Undressing the Dismal Science Chapter 1: The Power of Markets -The two basic assumptions that economists make about individuals and firms are that individuals act to make themselves as well off as possible, and that firms attempt to maximize profits. -The role and significance of prices in the market economy has to do with supply and demand. If there are the same amount of buyers as products, the price will settle.
If there are more buyers than products, the price of the product ill rise. And, if there are more products than buyers, the price of the product will decrease. This occurs until the supply of the product matches the demand of the product. -The thing that is so great about the market economy is that “the market economy is a powerful force for making our lives better” (Whelan 20). It creates competition among different businesses, which results in newer, cheaper, and better products.
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Chapter 2: Incentives Matter -Adverse selection relates to efficient outcomes in the market economy because undesired results occur when buyers and sellers have access to different information because the “bad” products are more likely to be selected. “Perverse incentives” relates to the market economy because it is an incentive that has an unintended and undesirable result which is contrary to the interests of the incentive makers.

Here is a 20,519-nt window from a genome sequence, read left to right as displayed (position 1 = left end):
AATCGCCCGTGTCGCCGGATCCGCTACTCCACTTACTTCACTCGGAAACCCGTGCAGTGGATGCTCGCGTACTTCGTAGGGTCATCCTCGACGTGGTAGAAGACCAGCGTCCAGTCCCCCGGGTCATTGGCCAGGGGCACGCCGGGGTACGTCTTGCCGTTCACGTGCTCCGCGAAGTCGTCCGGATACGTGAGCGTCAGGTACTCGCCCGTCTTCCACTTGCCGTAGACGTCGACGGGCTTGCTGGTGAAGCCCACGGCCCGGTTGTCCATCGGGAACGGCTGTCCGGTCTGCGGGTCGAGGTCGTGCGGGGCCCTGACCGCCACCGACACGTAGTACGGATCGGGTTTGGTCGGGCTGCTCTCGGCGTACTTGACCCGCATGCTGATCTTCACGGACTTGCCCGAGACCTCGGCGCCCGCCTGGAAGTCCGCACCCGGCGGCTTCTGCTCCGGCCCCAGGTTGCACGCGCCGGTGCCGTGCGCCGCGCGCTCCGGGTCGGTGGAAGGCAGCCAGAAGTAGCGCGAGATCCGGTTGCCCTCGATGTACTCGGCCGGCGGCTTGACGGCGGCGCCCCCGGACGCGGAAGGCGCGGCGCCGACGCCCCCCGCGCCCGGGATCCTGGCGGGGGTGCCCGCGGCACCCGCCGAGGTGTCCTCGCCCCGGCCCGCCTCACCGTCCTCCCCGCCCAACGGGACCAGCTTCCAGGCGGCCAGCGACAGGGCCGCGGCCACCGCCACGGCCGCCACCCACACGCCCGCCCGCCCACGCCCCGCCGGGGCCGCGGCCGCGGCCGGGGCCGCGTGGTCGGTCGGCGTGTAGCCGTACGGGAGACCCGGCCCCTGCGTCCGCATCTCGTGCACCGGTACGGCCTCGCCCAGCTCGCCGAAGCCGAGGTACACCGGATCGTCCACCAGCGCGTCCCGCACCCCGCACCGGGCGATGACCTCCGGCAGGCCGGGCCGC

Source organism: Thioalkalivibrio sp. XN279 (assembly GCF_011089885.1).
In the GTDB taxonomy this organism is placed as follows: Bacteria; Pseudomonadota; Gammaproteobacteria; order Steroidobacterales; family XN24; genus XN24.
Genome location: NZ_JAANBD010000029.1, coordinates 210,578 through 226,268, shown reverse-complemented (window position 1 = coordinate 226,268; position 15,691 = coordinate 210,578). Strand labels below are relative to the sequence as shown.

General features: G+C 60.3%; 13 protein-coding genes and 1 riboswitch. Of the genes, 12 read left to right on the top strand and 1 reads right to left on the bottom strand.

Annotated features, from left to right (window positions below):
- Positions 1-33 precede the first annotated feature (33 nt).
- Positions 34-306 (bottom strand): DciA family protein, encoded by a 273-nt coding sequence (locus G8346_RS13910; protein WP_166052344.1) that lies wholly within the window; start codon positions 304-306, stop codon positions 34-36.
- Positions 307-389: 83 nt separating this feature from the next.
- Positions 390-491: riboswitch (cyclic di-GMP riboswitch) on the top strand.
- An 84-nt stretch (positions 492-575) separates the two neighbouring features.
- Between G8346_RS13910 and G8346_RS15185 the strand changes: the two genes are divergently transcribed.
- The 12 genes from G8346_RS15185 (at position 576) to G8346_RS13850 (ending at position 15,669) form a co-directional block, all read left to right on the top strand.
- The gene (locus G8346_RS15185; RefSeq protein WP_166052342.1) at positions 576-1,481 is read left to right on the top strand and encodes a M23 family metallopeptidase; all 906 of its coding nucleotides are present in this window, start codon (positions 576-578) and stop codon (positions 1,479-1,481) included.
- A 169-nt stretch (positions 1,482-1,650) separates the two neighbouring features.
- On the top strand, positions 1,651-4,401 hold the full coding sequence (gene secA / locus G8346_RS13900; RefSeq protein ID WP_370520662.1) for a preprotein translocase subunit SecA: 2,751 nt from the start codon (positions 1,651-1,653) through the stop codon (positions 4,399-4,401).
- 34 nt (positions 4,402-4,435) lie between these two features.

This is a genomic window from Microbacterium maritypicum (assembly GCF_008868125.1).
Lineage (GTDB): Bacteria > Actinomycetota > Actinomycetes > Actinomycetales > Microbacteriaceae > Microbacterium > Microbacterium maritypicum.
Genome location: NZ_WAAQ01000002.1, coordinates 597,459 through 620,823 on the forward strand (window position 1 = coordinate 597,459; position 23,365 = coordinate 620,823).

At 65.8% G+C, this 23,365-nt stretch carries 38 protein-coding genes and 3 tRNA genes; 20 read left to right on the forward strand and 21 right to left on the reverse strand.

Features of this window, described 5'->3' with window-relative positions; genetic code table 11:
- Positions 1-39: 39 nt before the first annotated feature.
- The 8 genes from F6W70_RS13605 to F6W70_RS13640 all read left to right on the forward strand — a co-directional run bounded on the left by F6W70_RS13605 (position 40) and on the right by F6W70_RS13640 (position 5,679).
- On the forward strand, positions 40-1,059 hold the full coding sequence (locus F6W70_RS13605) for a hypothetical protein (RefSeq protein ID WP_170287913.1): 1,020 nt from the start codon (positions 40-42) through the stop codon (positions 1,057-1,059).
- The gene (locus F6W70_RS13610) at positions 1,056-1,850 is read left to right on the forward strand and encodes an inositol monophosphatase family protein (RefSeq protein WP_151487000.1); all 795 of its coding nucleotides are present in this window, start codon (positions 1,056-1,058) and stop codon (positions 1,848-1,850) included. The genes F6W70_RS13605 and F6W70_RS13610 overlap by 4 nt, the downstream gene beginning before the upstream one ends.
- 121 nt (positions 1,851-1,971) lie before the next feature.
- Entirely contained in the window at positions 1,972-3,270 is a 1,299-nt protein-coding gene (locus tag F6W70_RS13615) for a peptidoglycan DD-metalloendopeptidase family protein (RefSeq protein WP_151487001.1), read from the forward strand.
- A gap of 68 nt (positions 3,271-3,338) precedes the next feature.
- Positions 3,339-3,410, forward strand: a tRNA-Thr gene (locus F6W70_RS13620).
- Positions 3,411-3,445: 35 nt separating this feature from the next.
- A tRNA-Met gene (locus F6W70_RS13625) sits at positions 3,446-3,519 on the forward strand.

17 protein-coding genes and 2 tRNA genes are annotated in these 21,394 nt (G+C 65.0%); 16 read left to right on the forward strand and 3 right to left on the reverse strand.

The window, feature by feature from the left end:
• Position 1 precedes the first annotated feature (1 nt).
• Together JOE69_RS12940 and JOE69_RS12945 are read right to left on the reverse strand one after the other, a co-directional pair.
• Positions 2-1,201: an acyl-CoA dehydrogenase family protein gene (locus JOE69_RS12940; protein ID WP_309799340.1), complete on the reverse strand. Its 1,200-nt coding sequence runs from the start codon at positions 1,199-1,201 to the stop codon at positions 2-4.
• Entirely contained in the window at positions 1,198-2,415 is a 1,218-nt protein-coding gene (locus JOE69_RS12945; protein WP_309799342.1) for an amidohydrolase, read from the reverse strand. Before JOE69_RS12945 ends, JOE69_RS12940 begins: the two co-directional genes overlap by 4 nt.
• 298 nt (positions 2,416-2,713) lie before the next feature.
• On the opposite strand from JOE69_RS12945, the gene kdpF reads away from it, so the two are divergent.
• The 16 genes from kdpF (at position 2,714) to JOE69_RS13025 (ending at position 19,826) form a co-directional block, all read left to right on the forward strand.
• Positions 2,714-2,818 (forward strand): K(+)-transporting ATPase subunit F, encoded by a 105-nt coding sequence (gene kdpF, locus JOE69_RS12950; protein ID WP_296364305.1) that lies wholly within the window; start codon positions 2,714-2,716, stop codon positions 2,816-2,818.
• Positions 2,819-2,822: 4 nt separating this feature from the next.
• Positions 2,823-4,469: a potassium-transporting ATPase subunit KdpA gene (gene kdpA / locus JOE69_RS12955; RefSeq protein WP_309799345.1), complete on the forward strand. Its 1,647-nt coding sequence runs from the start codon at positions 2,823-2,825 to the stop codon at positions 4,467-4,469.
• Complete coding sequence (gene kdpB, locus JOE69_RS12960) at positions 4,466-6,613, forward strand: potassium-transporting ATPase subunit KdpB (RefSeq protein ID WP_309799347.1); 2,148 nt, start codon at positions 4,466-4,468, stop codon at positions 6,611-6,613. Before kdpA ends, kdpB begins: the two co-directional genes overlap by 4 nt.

The principal-agent relates to the market economy because the problem has to do with the struggle of leading one party (the agent) into acting in the best interests of another (the principal) rather than in his or her own interests. Lastly, the prisoner’s lemma relates to the market economy and its efficient outcomes because it shows why two individuals might not cooperate, even if it appears that it is in their best interests to do so, and it is applicable in numerous situations, one being the way renewable resources are exploited.
Chapter 3: Government and the Economy -Externalities is the cost or benefit that results from an activity and that affects an uninvolved party. -Other important roles the government plays in our market economy include making markets possible in the first place, setting rules, defining ND protecting property rights, lowering the cost of doing business in the private sector by providing uniform rules and regulations, enforcing antitrust laws, providing a wide array of public goods, and redistributing wealth.
Chapter 4: Government and the Economy II -Government should only take a limited role in the market economy because if the government controlled too many important sectors of the economy, then the benefits that competition can bring to those businesses are lost. Also, “when the government controls some element of the economy, scarce resources are allocated by autocrats or restaurants or politicians rather than by the market” (Whelan 85). Additionally, government regulations are pervasive, and the benefits of such regulations can often be outweighed by their costs.